Diwali Harvest (Nepal)
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In Nepal, Diwali is known as "Tihar" or "Swanti". It is celebrated during the October/November period. Here the festival is celebrated for five days and the traditions vary from those followed in India. On the first day (Kaag tihar), crows are given offerings, considering them to be divine messengers. On the second day (Kukur tihar), dogs are given food for their honesty. On the third day, Laxmi puja is performed. This is the last day according to Nepal Sambat, so many of the businessmen clear their accounts on this day and on finishing it, worship goddess Laxmi, the goddess of wealth. The fourth day is celebrated as new year. Cultural processions and other celebrations are observed in this day. The Newars celebrate it as "Maha Puja", a special ritual in which the body is worshipped to keep it fit and healthy for the year ahead on this day. On the fifth and final day called "Bhai Tika", brothers and sisters meet and exchange gifts.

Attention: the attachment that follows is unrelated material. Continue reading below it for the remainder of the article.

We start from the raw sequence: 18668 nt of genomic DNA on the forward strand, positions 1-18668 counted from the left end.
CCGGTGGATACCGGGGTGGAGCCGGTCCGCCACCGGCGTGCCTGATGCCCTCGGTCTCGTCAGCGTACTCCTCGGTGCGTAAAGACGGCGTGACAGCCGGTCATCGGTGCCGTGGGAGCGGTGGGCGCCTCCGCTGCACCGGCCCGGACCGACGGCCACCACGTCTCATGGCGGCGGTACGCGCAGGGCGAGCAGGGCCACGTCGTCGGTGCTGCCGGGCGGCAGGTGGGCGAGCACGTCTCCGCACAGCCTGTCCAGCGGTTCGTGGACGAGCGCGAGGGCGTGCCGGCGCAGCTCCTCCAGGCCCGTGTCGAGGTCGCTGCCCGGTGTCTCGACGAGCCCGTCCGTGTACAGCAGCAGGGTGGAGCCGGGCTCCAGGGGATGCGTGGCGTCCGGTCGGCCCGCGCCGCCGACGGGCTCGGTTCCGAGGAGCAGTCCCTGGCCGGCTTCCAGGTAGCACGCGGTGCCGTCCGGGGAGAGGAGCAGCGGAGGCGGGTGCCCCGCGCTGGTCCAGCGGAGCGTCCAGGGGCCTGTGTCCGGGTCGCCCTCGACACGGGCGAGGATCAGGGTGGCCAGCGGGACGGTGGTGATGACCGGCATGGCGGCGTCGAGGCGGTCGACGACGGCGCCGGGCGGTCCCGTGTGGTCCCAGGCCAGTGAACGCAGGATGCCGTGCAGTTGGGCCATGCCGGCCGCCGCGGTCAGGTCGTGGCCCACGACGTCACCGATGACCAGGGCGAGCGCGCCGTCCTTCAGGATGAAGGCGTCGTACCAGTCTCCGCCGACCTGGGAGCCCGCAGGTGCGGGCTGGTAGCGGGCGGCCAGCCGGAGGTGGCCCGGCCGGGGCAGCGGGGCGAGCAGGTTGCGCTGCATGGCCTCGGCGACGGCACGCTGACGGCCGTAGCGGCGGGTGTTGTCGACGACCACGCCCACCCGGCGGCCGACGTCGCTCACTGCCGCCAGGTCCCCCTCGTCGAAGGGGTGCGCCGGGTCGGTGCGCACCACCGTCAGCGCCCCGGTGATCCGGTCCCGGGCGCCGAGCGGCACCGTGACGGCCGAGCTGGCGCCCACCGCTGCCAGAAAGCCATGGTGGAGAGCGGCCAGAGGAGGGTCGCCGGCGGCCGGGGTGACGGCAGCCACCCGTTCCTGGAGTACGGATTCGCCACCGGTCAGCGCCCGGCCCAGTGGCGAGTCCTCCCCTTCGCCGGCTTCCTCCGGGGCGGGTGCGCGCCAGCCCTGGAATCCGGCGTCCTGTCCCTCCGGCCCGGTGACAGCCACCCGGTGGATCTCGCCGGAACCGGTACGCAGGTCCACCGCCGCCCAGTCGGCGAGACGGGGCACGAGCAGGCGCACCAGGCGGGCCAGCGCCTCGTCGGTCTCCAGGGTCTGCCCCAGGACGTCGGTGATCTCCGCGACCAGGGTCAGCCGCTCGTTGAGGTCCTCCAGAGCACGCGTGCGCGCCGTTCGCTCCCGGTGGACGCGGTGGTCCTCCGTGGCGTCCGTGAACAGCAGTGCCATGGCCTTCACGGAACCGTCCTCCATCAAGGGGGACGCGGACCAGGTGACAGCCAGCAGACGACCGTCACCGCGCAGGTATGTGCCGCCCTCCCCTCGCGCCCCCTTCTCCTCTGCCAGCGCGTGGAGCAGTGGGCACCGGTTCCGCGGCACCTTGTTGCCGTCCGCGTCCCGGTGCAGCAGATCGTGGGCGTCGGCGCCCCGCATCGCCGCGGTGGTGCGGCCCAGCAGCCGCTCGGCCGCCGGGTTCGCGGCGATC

In Nepal, family gathering is more significant during Diwali. People in the community play "Deusi and Bhailo" which is a kind of singing and dancing forming a group. People go to all the houses in the community and play songs and dance, and give blessing to the visited house, whereas the home owner gives some food like rice grains, Roti, fruits and money. After the festival, people donate some part of collected money and food to the charity or welfare groups and rest of the money and food, they go for picnic. People also play swing called Dore Ping made out of thick ropes and Pirke Ping or Rangate Ping made out of woods.